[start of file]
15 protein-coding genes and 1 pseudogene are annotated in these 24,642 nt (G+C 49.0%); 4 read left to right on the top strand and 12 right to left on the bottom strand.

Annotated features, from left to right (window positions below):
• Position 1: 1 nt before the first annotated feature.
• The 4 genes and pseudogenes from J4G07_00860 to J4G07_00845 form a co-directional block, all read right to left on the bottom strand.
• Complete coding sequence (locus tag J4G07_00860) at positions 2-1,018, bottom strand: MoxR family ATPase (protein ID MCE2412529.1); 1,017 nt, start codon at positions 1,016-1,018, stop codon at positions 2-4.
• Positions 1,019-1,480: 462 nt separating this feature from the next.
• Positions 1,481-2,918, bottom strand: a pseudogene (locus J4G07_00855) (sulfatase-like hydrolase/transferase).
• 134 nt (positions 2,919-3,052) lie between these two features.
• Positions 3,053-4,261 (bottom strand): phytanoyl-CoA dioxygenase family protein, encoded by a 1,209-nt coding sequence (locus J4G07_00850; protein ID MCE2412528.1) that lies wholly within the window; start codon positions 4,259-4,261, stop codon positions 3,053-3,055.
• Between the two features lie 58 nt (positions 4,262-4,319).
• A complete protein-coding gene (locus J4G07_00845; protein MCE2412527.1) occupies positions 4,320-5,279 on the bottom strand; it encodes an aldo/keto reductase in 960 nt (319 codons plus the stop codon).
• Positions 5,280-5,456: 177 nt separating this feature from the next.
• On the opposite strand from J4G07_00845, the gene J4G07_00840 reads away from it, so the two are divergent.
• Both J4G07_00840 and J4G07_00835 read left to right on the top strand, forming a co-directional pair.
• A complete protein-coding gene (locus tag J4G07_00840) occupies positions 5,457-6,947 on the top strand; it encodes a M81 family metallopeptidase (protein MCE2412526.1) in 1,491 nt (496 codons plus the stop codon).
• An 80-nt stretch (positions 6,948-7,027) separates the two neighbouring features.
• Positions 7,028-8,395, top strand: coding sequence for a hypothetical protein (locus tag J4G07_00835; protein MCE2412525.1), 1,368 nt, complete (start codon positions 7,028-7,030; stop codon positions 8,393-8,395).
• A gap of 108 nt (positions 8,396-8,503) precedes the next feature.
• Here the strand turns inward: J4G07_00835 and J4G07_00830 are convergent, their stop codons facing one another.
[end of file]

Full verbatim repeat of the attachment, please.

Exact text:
15 protein-coding genes and 1 pseudogene are annotated in these 24,642 nt (G+C 49.0%); 4 read left to right on the top strand and 12 right to left on the bottom strand.

Annotated features, from left to right (window positions below):
• Position 1: 1 nt before the first annotated feature.
• The 4 genes and pseudogenes from J4G07_00860 to J4G07_00845 form a co-directional block, all read right to left on the bottom strand.
• Complete coding sequence (locus tag J4G07_00860) at positions 2-1,018, bottom strand: MoxR family ATPase (protein ID MCE2412529.1); 1,017 nt, start codon at positions 1,016-1,018, stop codon at positions 2-4.
• Positions 1,019-1,480: 462 nt separating this feature from the next.
• Positions 1,481-2,918, bottom strand: a pseudogene (locus J4G07_00855) (sulfatase-like hydrolase/transferase).
• 134 nt (positions 2,919-3,052) lie between these two features.
• Positions 3,053-4,261 (bottom strand): phytanoyl-CoA dioxygenase family protein, encoded by a 1,209-nt coding sequence (locus J4G07_00850; protein ID MCE2412528.1) that lies wholly within the window; start codon positions 4,259-4,261, stop codon positions 3,053-3,055.
• Between the two features lie 58 nt (positions 4,262-4,319).
• A complete protein-coding gene (locus J4G07_00845; protein MCE2412527.1) occupies positions 4,320-5,279 on the bottom strand; it encodes an aldo/keto reductase in 960 nt (319 codons plus the stop codon).
• Positions 5,280-5,456: 177 nt separating this feature from the next.
• On the opposite strand from J4G07_00845, the gene J4G07_00840 reads away from it, so the two are divergent.
• Both J4G07_00840 and J4G07_00835 read left to right on the top strand, forming a co-directional pair.
• A complete protein-coding gene (locus tag J4G07_00840) occupies positions 5,457-6,947 on the top strand; it encodes a M81 family metallopeptidase (protein MCE2412526.1) in 1,491 nt (496 codons plus the stop codon).
• An 80-nt stretch (positions 6,948-7,027) separates the two neighbouring features.
• Positions 7,028-8,395, top strand: coding sequence for a hypothetical protein (locus tag J4G07_00835; protein MCE2412525.1), 1,368 nt, complete (start codon positions 7,028-7,030; stop codon positions 8,393-8,395).
• A gap of 108 nt (positions 8,396-8,503) precedes the next feature.
• Here the strand turns inward: J4G07_00835 and J4G07_00830 are convergent, their stop codons facing one another.